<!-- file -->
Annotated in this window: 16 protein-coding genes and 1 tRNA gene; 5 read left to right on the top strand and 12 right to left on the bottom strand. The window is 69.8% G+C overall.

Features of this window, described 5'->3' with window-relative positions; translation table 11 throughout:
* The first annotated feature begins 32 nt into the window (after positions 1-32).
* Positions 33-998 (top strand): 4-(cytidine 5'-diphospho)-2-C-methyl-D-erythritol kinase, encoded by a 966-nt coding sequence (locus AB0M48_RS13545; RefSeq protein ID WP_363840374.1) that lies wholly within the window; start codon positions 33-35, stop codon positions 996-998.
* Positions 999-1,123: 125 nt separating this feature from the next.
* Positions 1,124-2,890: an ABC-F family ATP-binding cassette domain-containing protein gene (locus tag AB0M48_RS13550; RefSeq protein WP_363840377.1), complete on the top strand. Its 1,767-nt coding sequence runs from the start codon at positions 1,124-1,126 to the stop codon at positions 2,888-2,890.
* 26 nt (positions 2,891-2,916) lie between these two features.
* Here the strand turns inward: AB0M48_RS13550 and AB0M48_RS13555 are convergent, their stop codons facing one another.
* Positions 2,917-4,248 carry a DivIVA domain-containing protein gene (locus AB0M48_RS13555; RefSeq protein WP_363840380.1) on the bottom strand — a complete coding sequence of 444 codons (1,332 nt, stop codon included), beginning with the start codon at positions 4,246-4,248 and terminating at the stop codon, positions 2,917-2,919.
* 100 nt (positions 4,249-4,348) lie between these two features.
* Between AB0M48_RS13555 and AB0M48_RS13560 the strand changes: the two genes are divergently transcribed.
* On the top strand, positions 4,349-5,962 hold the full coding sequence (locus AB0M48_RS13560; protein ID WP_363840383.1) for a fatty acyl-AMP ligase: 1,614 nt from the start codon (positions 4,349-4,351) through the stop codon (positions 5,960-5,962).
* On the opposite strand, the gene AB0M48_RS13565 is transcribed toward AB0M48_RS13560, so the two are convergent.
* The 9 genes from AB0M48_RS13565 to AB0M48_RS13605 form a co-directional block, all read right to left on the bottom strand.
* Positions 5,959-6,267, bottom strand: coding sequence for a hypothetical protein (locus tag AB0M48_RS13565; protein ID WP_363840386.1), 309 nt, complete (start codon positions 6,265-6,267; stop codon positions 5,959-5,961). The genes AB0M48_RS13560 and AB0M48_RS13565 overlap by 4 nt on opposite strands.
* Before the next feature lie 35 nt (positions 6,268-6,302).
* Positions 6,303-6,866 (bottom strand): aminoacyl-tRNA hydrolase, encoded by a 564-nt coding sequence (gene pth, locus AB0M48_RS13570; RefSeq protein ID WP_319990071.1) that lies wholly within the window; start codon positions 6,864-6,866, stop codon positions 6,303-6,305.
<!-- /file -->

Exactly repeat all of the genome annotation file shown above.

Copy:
Annotated in this window: 16 protein-coding genes and 1 tRNA gene; 5 read left to right on the top strand and 12 right to left on the bottom strand. The window is 69.8% G+C overall.

Features of this window, described 5'->3' with window-relative positions; translation table 11 throughout:
* The first annotated feature begins 32 nt into the window (after positions 1-32).
* Positions 33-998 (top strand): 4-(cytidine 5'-diphospho)-2-C-methyl-D-erythritol kinase, encoded by a 966-nt coding sequence (locus AB0M48_RS13545; RefSeq protein ID WP_363840374.1) that lies wholly within the window; start codon positions 33-35, stop codon positions 996-998.
* Positions 999-1,123: 125 nt separating this feature from the next.
* Positions 1,124-2,890: an ABC-F family ATP-binding cassette domain-containing protein gene (locus tag AB0M48_RS13550; RefSeq protein WP_363840377.1), complete on the top strand. Its 1,767-nt coding sequence runs from the start codon at positions 1,124-1,126 to the stop codon at positions 2,888-2,890.
* 26 nt (positions 2,891-2,916) lie between these two features.
* Here the strand turns inward: AB0M48_RS13550 and AB0M48_RS13555 are convergent, their stop codons facing one another.
* Positions 2,917-4,248 carry a DivIVA domain-containing protein gene (locus AB0M48_RS13555; RefSeq protein WP_363840380.1) on the bottom strand — a complete coding sequence of 444 codons (1,332 nt, stop codon included), beginning with the start codon at positions 4,246-4,248 and terminating at the stop codon, positions 2,917-2,919.
* 100 nt (positions 4,249-4,348) lie between these two features.
* Between AB0M48_RS13555 and AB0M48_RS13560 the strand changes: the two genes are divergently transcribed.
* On the top strand, positions 4,349-5,962 hold the full coding sequence (locus AB0M48_RS13560; protein ID WP_363840383.1) for a fatty acyl-AMP ligase: 1,614 nt from the start codon (positions 4,349-4,351) through the stop codon (positions 5,960-5,962).
* On the opposite strand, the gene AB0M48_RS13565 is transcribed toward AB0M48_RS13560, so the two are convergent.
* The 9 genes from AB0M48_RS13565 to AB0M48_RS13605 form a co-directional block, all read right to left on the bottom strand.
* Positions 5,959-6,267, bottom strand: coding sequence for a hypothetical protein (locus tag AB0M48_RS13565; protein ID WP_363840386.1), 309 nt, complete (start codon positions 6,265-6,267; stop codon positions 5,959-5,961). The genes AB0M48_RS13560 and AB0M48_RS13565 overlap by 4 nt on opposite strands.
* Before the next feature lie 35 nt (positions 6,268-6,302).
* Positions 6,303-6,866 (bottom strand): aminoacyl-tRNA hydrolase, encoded by a 564-nt coding sequence (gene pth, locus AB0M48_RS13570; RefSeq protein ID WP_319990071.1) that lies wholly within the window; start codon positions 6,864-6,866, stop codon positions 6,303-6,305.